An unloved sector

Historically the automotive sector has been a thorny one for credit investors, and frequently a consensus underweight. The sector is prone to bouts of cyclical weakness and it also has regular refinancing requirements due to its capital intensity, as well as the roll-over needs of manufacturers’ captive financing arms. Cyclical earnings and ongoing refinancing needs are an unfriendly mix that have contributed to high historical default rates in the sector. 

Recent trends towards more fuel-efficient and electric vehicles have escalated the threat of disruption, while also pressuring companies to invest more for the future, leading to even greater amounts of debt issuance. The Dieselgate scandal at VW and other manufacturers has also not helped the sector’s reputation in the eyes of investors. 

So at the beginning of the year, with sector spreads sitting at historically expensive levels, automotive bonds were rather easy to dislike. But as the Covid-19 crisis developed, the sector, paradoxically, began to look more interesting to us, and perhaps even a significant source of outperformance. How so?

Recovery from the crisis

In the early weeks of the unfolding crisis, auto companies, like many other consumer discretionary sectors, were facing the prospect of a near-complete ‘revenue holiday’ as sales collapsed and production ground to a complete halt while cost bases remained in place. Rating agencies were swift to wield the axe - Renault and Ford were among the first to drop back into high yield, but downgrades have been fast and widespread. Many companies  issued debt at high interest rates, by historical standards, in order to cover alarming levels of cash burn: Ford at 9.625 per cent, General Motors at 6.8 per cent, even BBB+ rated Hyundai at 6.375 per cent (compared to pre-crisis funding costs of around 3 per cent). Expensive though these coupons were, it was the price that manufacturers were prepared to pay to shore up liquidity and demonstrate market access in the face of understandably nervous sentiment.

Since then, however, sales have staged a sharp recovery across all the major auto regions, beginning with China, then the US (where auto dealers were reclassified as essential services in April) and latterly in Europe. Pent-up demand has driven the momentum, with some of the strength possibly explained by new buyers preferring the safety of their own car to potential exposure to the Covid-19 virus on public transport.

Government policies, albeit more piecemeal than the ‘cash for clunkers’ programmes of the past, are likely to have helped, too. Production has followed gradually, with manufacturers implementing safety protocols at plants to allow them to bring back staff and ramp up capacity. Remarkably, this has all happened without major glitches so far - no mean feat for an industry with complex, cross-border supply chains. 

Speedbumps on the road ahead… 

We’re not cheering quite yet though. There are plenty of risks still on the horizon. A flare-up of the virus with renewed lockdown measures is the most immediate threat, especially if factories are forced to shut once again. While this certainly needs to be monitored, we believe further lockdowns are likely to be more localised with less economic impact. On the demand side, the sustainability of the rebound is uncertain, particularly as the extent to which layoffs in the wider economy turn from temporary to permanent is not yet clear. Nor have challenges that the industry had been facing before Covid-19 disappeared, including regulatory compliance costs and the significant investment required to produce electric vehicles. Finally, the run-up to the US elections could also create more noise on the geopolitical front and resurface concerns over trade tensions, to which the sector is vulnerable.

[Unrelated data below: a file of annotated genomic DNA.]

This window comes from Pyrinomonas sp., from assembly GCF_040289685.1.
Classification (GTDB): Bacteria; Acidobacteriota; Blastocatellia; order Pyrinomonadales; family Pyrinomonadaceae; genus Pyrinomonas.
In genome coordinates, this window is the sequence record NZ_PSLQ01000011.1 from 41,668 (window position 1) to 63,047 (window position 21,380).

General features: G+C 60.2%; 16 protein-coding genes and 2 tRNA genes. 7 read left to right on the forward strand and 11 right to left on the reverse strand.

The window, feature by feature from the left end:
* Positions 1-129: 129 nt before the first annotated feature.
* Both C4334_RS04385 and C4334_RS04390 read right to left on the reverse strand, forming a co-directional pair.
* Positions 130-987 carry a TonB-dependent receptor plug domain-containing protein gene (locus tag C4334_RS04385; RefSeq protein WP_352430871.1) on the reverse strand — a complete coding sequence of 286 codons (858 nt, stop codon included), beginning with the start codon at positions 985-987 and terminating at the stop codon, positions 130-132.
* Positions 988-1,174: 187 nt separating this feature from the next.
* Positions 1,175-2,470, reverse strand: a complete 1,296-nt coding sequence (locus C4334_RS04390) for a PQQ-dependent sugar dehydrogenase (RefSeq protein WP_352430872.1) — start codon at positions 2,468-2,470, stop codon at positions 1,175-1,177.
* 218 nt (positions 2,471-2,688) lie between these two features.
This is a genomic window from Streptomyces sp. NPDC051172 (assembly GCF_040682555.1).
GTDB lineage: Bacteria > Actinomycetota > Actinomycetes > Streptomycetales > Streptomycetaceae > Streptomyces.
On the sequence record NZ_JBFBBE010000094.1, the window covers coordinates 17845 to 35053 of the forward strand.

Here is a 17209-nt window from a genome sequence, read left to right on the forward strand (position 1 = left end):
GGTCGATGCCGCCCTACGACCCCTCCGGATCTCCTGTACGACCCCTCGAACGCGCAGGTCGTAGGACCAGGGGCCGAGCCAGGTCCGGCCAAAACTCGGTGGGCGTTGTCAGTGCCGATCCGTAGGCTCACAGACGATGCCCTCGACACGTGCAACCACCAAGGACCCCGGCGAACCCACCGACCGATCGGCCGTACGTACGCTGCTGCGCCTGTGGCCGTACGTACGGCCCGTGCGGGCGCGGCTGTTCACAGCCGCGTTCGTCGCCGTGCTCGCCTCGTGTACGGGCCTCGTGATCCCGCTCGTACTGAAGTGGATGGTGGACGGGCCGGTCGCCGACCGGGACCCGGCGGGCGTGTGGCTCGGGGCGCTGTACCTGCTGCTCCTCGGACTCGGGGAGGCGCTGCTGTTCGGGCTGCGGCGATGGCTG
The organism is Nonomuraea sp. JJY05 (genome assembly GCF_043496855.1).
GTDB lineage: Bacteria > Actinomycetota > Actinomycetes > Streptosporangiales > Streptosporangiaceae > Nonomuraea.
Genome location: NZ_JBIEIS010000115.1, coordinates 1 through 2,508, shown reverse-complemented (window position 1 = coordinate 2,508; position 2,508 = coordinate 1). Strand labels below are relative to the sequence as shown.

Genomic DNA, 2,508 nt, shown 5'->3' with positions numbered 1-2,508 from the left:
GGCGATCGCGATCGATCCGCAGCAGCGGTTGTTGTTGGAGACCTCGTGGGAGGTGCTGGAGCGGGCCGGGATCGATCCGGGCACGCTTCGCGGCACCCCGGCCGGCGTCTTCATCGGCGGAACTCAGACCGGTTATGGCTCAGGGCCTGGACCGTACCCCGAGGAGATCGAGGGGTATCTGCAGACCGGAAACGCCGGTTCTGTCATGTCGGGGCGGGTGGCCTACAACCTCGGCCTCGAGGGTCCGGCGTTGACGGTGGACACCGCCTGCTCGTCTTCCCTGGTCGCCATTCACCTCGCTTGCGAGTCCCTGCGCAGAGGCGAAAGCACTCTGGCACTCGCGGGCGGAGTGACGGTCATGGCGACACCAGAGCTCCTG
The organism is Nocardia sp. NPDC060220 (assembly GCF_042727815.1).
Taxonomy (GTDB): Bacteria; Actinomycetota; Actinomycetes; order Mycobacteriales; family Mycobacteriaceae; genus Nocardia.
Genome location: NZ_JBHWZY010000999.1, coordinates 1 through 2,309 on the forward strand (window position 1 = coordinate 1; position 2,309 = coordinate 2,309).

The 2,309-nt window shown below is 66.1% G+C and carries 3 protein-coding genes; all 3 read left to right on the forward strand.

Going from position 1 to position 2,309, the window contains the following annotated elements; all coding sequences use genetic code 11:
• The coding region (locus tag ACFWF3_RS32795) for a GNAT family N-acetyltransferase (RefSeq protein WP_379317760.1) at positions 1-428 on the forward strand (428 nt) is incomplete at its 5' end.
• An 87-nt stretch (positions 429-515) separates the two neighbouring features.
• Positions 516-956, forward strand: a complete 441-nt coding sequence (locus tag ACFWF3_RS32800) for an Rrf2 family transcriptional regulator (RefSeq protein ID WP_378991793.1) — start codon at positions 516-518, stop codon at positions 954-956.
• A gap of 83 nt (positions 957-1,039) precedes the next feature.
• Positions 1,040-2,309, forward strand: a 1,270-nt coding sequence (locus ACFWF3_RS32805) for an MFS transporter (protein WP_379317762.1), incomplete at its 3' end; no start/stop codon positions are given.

…but the direction of travel is encouraging

However, as the latest round of auto companies report earnings, we note a few encouraging themes across the sector. Firstly, several companies have reported higher transaction prices over recent months. While in previous downturns a sudden fall in demand has led to bloated dealer inventories that need to be cleared via steep discounting, the simultaneous supply shock from factory closures during the pandemic has kept supply in this channel generally tight. Pricing is crucial because it passes straight through to the bottom line - it can either greatly exacerbate or, in this case, alleviate losses when volumes fall. 

Secondly, management teams have been quick to react to contain costs. As the old adage goes, ’don’t let a good crisis go to waste’, and with this in mind, companies have slashed expenditure, including overheads that are considered largely ‘fixed’ in normal times, such as temporary headcount and advertising. 

Thirdly, almost all auto companies are indicating that they will generate positive free cash flow during the remainder of the year as the pressure from working capital during the first half-year (as they weren’t collecting any cash from customers but continued to pay suppliers) reverses. This means the bulk of bond issuance is now in the rear-view mirror, which should support technicals. 

For these reasons, we think that autos represent an interesting investment opportunity, and one that appears to have been somewhat overlooked by the market given the relative cheapness of the sector. Not every company in the sector will thrive in this environment, and there will be winners and losers. Given the risks in play, not least the highly unpredictable virus trajectory, the key to success lies more than ever in selecting the right issuers.

James Durance

James Durance

Portfolio Manager

Lucy Van Amerongen

Lucy Van Amerongen